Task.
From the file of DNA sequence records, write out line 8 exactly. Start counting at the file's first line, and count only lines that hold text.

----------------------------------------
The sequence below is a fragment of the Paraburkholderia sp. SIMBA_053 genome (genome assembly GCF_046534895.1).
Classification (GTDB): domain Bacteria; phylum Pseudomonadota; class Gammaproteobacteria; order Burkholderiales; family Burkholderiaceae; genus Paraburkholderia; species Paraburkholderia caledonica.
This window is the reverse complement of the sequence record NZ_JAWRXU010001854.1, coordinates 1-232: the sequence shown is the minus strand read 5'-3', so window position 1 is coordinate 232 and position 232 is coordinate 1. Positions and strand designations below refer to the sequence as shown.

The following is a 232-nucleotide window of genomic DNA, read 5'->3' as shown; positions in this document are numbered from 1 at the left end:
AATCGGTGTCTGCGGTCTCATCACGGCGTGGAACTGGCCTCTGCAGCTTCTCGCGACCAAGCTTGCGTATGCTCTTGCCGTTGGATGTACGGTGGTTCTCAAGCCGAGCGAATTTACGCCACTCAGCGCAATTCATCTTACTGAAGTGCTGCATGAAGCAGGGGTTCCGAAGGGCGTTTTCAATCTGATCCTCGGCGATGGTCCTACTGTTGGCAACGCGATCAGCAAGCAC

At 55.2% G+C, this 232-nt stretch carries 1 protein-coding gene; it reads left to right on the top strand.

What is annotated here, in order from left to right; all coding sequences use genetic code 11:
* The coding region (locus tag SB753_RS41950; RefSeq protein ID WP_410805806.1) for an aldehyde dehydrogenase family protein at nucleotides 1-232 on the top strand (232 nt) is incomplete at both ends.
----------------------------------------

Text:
* The coding region (locus tag SB753_RS41950; RefSeq protein ID WP_410805806.1) for an aldehyde dehydrogenase family protein at nucleotides 1-232 on the top strand (232 nt) is incomplete at both ends.